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Ten people were injured during a white nationalist protest and counter-protest Sunday near the steps of the California state Capitol in Sacramento, authorities said.
Five to seven people were stabbed during the melee, California Highway Patrol Officer George Granada told NBC News. The injured ranged in age from 19 to 58, with one woman among them, according to the Sacramento Fire Department.
All were expected to survive, Sacramento police spokesman Matthew McPhail told NBC News.
The original protest was permitted, according to The Associated Press, and organized by the Traditionalist Worker Party, which describes itself as a political party "created by and for working families" that aims to "lead Americans toward a peaceful and prosperous future free from economic exploitation, federal tyranny, and anti-Christian degeneracy."
The group's founder, Matthew Heimbach, told the Southern Poverty Law Center, which tracks hate groups, that its mission was to "create a European-style nationalist movement."
A TWP flier for the Sunday protest read "You have reached the limits of our sympathy" beneath images of people holding signs that say "Make America Mexico again" and "Brown N' Proud."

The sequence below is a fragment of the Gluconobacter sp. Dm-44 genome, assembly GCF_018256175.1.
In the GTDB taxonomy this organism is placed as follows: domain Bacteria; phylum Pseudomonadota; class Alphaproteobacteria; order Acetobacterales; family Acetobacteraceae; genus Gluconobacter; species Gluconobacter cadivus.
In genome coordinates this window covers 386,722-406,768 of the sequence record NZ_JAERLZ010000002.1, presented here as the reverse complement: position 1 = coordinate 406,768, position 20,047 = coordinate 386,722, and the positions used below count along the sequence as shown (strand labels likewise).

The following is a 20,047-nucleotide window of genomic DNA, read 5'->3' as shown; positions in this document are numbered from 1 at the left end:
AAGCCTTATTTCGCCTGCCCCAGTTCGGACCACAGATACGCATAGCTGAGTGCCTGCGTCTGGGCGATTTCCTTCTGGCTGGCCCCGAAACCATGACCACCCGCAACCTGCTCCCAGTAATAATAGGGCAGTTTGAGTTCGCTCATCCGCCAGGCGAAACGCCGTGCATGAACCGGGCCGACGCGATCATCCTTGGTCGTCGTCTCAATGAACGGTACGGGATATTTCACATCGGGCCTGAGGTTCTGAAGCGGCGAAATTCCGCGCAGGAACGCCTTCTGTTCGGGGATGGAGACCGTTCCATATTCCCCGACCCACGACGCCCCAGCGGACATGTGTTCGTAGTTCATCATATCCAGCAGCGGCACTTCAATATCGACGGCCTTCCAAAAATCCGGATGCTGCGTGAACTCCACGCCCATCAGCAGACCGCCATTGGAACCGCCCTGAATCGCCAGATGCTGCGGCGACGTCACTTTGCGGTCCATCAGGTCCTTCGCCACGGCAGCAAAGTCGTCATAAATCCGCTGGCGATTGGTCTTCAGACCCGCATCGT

The counter-protest was organized by the Sacramento chapter of the Anti-Fascist Network.
Granada of the Highway Patrol told NBC News that the groups clashed immediately after meeting, triggering a lockdown at the capitol.
In an interview with NBC News on Sunday, Heimbach described it this way: "As soon as our guys stepped out of the parking garage, we were attacked by 200 anti-fascist people." Heimbach said that his group went armed with shields and that one was nicked in an artery in his arm.
A pro-TWP livestream of the skirmish showed a rush of several police officers in riot gear. At one point, a person was struck in the head with what appeared to be a baseball bat and flopped on the ground.